Sitting on Cullen’s lab bench is a plastic box that houses a pair of mice. There are dozens more of these boxes in the basement of their building. Some of the mice are ordinary, but others are not: using genetic engineering techniques, Medzhitov’s team has removed the animals’ ability to make IgE. They can’t get allergies.

Medzhitov and Cullen will be observing these allergy-free mice for the next couple of years. The animals may be spared the misery of hay fever caused by the ragweed pollen that will inevitably drift into their box on currents of air. But Medzhitov predicts they will be worse off for it. Unable to fight the pollen and other allergens, they will let these toxic molecules pass into their bodies, where they will damage organs and tissues.

This would show that allergies are helpful to the body and there would be selective pressure for allergies as an adaptation.

Walking on ice is hard

Researchers at the Salk Institute have found where nerve signals are preprocessed to help the brain maintain balance on slippery surfaces. They think a group of nerves in the spinal cord called RORα serve as a link between the brain and the feet. Studies with mice showed that mice without the RORα nerves had trouble maintaining balance.

“We think these neurons are responsible for combining all of this information to tell the feet how to move,” says Steeve Bourane, a postdoctoral researcher in Goulding’s lab and first author on the new paper. “If you stand on a slippery surface for a long time, you’ll notice your calf muscles get stiff, but you may not have noticed you were using them. Your body is on autopilot, constantly making subtle corrections while freeing you to attend to other higher-level tasks.”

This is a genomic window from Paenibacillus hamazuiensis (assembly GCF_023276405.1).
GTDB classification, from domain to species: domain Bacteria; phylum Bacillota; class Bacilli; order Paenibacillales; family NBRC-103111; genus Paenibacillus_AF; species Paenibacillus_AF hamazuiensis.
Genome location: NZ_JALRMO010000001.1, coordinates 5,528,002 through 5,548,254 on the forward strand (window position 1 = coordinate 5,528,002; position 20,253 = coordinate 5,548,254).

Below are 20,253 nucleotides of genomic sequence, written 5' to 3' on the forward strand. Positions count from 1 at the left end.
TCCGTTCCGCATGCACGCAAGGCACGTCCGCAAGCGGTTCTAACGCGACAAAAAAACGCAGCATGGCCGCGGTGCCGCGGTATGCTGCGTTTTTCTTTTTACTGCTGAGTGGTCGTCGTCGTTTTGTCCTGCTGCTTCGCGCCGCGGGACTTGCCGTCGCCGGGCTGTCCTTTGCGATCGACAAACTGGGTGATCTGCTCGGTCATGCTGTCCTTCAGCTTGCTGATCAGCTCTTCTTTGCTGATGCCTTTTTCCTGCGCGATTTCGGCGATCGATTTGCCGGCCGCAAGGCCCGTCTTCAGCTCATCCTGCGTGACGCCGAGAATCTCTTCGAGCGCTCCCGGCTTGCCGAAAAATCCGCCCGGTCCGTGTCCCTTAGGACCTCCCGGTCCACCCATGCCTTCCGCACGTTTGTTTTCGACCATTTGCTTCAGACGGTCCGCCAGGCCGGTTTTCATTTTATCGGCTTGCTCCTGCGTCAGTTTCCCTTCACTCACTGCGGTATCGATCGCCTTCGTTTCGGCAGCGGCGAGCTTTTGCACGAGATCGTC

Prototype of Ebola diagnosing on paper substrate

Scientists have developed prototype testing strips that don’t need to use cultures to check for infection. They use paper with genetic material built into the fibers to do cell-like processes that normally take days down to 90 minutes. Some saliva or a drop of blood is all this system needs to work. They already have a prototype that detects Ebola. This is kind of like a computer that uses genes as the program, and paper as the operating system.

Since this is in the prototype stage, there is a lot of work still to be done before this technology can become available.

If I only had a brain

Could you live with half a brain? Some people have. The cerebellum is a small part of the brain by volume, but contains about half of the brain’s neurons. Some people have managed to live their entire lives without a cerebellum. Since the cerebellum handles lots of fine motor control, balance, and more, these people have had trouble walking properly, had slurred speech, trouble with coordination, and more.

But recently, a Chinese woman was found to have lived without a cerebellum. She first stood at 4 years old, and couldn’t walk unaided until she was 7. Her symptoms are not as severe. It seems that her brain grew so that many of the functions of the cerebellum were controlled by other parts of the brain.


Nervous system may be more distributed than we thought

Your nervous system might be more sophisticated than we thought. Classically, nerves send signals to the brain for processing. The brain does all the heavy lifting of figuring out what was observed.

That may not be the case. Researchers at Umeå University in Sweden have found that the nerves in skin do some preprocessing of the signals before they send them to the brain.

Our work has shown that two types of first-order tactile neurons that supply the sensitive skin at our fingertips not only signal information about when and how intensely an object is touched, but also information about the touched object’s shape

In particular, they found that the neurons in the skin perform the same type of calculations that the cerebral cortex does.